Japan Geoscience Union Meeting 2019

Presentation information

[E] Poster

M (Multidisciplinary and Interdisciplinary) » M-IS Intersection

[M-IS07] Astrobiology

Thu. May 30, 2019 5:15 PM - 6:30 PM Poster Hall (International Exhibition Hall8, Makuhari Messe)

convener:Hikaru Yabuta(Hiroshima University, Department of Earth and Planetary Systems Science), Seiji Sugita(Department of Earth and Planetary Science, Graduate School of Science Sciece, The University of Tokyo), Misato Fukagawa(National Astronomical Observatory of Japan), Fujishima Kosuke(Tokyo Institute of Technology, Earth-Life Science Institute)

[MIS07-P01] Exoplanets Revealed by High-Precision Infrared Doppler Technique Using IRD: Large Exploration for Planets around Cool M-type Stars Begins

*Masayuki Kuzuhara1,3, Bunei Sato4, Motohide Tamura2,1,3, Takayuki Kotani1,3,5, Nagayoshi Ohashi3,6, Masashi Omiya1,3, Teruyuki Hirano4, Hiroki Harakawa6,3,1, Wako Aoki3,5, Norio Narita2,1, Yasunori Hori1,3, Akitoshi Ueda3,5, Akihiko Fukui2, Hiroyuki Tako Ishikawa5,3, Ishizuka Masato2, Takashi Kurokawa1,7, Nobuhiko Kusakabe1,3, Tomoyuki Kudo6,3,1, Eiichiro Kokubo3, Mihoko Konishi1,3, Tadashi Nakajima1,3,5, Jun Nishikawa3,5,1, Masahiro Ogihara3, Takuma Serizawa7 (1.Astrobiology Center of NINS, 2.The University of Tokyo, Graduate School of Science, 3.National Astronomical Observatory of Japan, 4.Tokyo Institute of Technology, 5.SOKENDAI, 6.Subaru Telescope, 7.Tokyo University of Agriculture and Technology)

Keywords:Exoplanet, Doppler technique, Habitable Zone, IRD, planet formation, M-type star

Planets outside the Solar system, so-called exoplanets, are promising as a new window for astrobiology. Among those, planets orbiting cool M-type stars (main-sequence stars with effective temperatures less than about 3000 K) have the great potential to push forward astrobiological studies on exoplanets. The habitable zone (HZ) is the zone where liquid water is sustainable on the surfaces of planets. It is expected that the HZs around cooler stars come closer to the parent stars (Kopparapu et al. 2013, ApJ 765, 131). In addition, the recent exoplanet observations performed by the Kepler space telescope have revealed that the occurrence rate of small exoplanets similar to Earth increases as the effective temperatures of stars decrease (e.g., Mulders et al. 2015, ApJ 798, 112). Furthermore, the Doppler technique, one of primary methods for exoplanet observations, can more easily find a planet with the orbit closer to its parent star. Accordingly, targeting cool M-type stars provides a significant advantage in the observations of rocky planets in HZs based on the Doppler technique. Also, the snow line around a cool M-type star is close to the star; this is intriguing in terms of the planet formation process.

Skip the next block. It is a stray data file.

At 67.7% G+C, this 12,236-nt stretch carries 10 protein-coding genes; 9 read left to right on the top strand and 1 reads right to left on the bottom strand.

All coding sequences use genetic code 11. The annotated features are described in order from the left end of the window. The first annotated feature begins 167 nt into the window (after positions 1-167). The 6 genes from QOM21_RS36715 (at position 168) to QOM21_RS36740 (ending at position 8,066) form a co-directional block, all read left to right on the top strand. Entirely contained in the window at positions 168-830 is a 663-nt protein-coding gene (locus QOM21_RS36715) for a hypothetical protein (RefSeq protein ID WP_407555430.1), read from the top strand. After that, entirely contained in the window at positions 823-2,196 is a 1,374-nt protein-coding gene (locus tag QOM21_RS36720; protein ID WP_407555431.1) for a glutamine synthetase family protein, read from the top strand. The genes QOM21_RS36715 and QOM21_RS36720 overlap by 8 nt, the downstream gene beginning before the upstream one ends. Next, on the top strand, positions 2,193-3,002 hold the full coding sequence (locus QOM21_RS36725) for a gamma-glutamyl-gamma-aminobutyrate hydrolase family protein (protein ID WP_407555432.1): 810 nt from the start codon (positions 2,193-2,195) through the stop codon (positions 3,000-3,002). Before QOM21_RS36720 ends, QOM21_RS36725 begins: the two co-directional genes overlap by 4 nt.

Nevertheless, the exoplanet observations for cool M-type stars have not been advanced compared with those for hotter stars, due to their faintness. In particular, the low brightness of a cool M-type star at optical wavelengths makes it problematic to observe its planet based on visible light, which has been mostly used in exoplanet observations. We have therefore developed the InfraRed Doppler (IRD) instrument, which is a high-dispersion spectrograph to enable the exoplanet observations using the high-precision Doppler technique at near-infrared (Kotani et al. 2018, Proc. of the SPIE 10702, 1070211). Near-infrared light is suited for observing cool M-type stars, since their peak flux is located in a near-infrared region. One of bottlenecks to achieve high-precision measurements using the near-infrared Doppler technique is the lack of a reference source that enables us to correctly calibrate a measurement fluctuation caused by the instability of an observation instrument. We use a laser frequency comb (LFC) generated by the system that has been newly developed for IRD as a reference source to calibrate IRD measurements. An LFC spectrum has a number of emission lines with fine sampling intervals and is observed simultaneously with a stellar spectrum, so it works as a correct wavelength calibrator for the stellar spectrum. After our laboratory performance verifications of IRD with its LFC system (Kuzuhara et al. 2018, Proc. of the SPIE 10702, 1070260), the IRD operation started on the Subaru Telescope, whose large primary mirror enables high-sensitivity observations even for cool M-type stars. The use of IRD with the Subaru Telescope significantly helps the discoveries and characterizations of exoplanets around cool M-type stars.
We have planned a large survey for planets around cool M-type stars with IRD on the Subaru Telescope, which actually begins on February, 2019. In this survey, we monitor 60 M-type stars over 175 nights allocated for 5 years. Our pre-survey simulation prospects more than 60 planet detections; those discoveries include a few dozen Earth-like planets, among which some are expected to locate within HZs. Thus, the IRD survey provides important contributions on improving our current understanding of planet formation models for low-mass stars like cool M-type stars, as well as the provisions of samples for exoplanet characterizations using the future large telescopes such as TMT. Here, we report the result of our ongoing on-sky tests to evaluate the IRD performances such as its measurement precision and stability. Furthermore, we explain the above large program in detail: our science goals, and the target selection and observation strategy for the goals are provided.